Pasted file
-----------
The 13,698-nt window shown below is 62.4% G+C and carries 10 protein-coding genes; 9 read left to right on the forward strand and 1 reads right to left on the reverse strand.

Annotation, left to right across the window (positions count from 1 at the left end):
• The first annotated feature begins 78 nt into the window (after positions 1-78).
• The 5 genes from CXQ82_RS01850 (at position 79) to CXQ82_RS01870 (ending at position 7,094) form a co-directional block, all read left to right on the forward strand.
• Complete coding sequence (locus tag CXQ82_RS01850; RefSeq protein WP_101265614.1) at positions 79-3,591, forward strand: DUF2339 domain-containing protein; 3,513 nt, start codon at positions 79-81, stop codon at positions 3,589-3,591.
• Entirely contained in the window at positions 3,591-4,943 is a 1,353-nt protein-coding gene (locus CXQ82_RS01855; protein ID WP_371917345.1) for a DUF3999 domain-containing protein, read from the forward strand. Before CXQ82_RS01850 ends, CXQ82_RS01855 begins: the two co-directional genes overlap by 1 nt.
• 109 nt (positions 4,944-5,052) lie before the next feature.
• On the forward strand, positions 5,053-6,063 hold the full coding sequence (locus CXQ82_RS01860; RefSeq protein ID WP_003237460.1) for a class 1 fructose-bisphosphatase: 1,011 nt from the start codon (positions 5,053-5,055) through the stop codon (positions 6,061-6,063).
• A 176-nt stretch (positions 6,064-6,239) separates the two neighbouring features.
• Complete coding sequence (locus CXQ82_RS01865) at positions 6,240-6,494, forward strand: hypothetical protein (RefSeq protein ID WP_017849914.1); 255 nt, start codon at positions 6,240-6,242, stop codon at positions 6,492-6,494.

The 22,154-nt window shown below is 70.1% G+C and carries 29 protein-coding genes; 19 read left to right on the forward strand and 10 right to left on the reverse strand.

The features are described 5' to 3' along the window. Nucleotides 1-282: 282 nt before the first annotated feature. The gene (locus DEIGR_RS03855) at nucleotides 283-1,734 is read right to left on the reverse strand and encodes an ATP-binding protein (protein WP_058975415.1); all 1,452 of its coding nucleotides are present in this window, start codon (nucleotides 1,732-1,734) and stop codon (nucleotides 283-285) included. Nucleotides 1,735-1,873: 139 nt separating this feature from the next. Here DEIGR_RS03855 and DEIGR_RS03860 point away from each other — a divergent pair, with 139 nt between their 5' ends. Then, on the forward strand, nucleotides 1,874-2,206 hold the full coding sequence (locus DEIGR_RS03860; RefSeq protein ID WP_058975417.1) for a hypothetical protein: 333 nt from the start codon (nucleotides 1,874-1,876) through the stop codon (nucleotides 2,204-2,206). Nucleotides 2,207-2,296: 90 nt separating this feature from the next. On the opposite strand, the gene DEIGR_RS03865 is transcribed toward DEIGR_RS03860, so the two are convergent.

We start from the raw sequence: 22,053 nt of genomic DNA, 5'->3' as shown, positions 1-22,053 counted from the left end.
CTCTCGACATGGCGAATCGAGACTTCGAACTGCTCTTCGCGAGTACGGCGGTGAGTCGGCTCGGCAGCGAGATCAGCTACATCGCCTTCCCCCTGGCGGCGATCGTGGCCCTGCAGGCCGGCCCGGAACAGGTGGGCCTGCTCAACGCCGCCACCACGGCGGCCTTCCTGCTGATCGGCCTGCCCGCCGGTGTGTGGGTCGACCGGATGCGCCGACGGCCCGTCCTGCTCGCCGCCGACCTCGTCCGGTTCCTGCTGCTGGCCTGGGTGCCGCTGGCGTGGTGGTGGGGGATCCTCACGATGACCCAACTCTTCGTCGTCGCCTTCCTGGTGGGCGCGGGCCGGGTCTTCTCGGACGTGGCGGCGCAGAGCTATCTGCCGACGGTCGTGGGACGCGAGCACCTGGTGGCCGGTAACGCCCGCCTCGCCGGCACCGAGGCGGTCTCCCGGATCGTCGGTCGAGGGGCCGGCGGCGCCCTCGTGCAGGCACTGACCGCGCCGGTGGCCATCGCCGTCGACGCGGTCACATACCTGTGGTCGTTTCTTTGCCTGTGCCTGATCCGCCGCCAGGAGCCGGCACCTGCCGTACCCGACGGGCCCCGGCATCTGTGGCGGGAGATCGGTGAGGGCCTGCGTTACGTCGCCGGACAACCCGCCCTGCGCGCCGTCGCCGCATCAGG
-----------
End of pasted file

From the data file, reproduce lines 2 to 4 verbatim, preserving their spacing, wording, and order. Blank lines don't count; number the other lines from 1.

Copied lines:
Annotation, left to right across the window (positions count from 1 at the left end):
• The first annotated feature begins 78 nt into the window (after positions 1-78).
• The 5 genes from CXQ82_RS01850 (at position 79) to CXQ82_RS01870 (ending at position 7,094) form a co-directional block, all read left to right on the forward strand.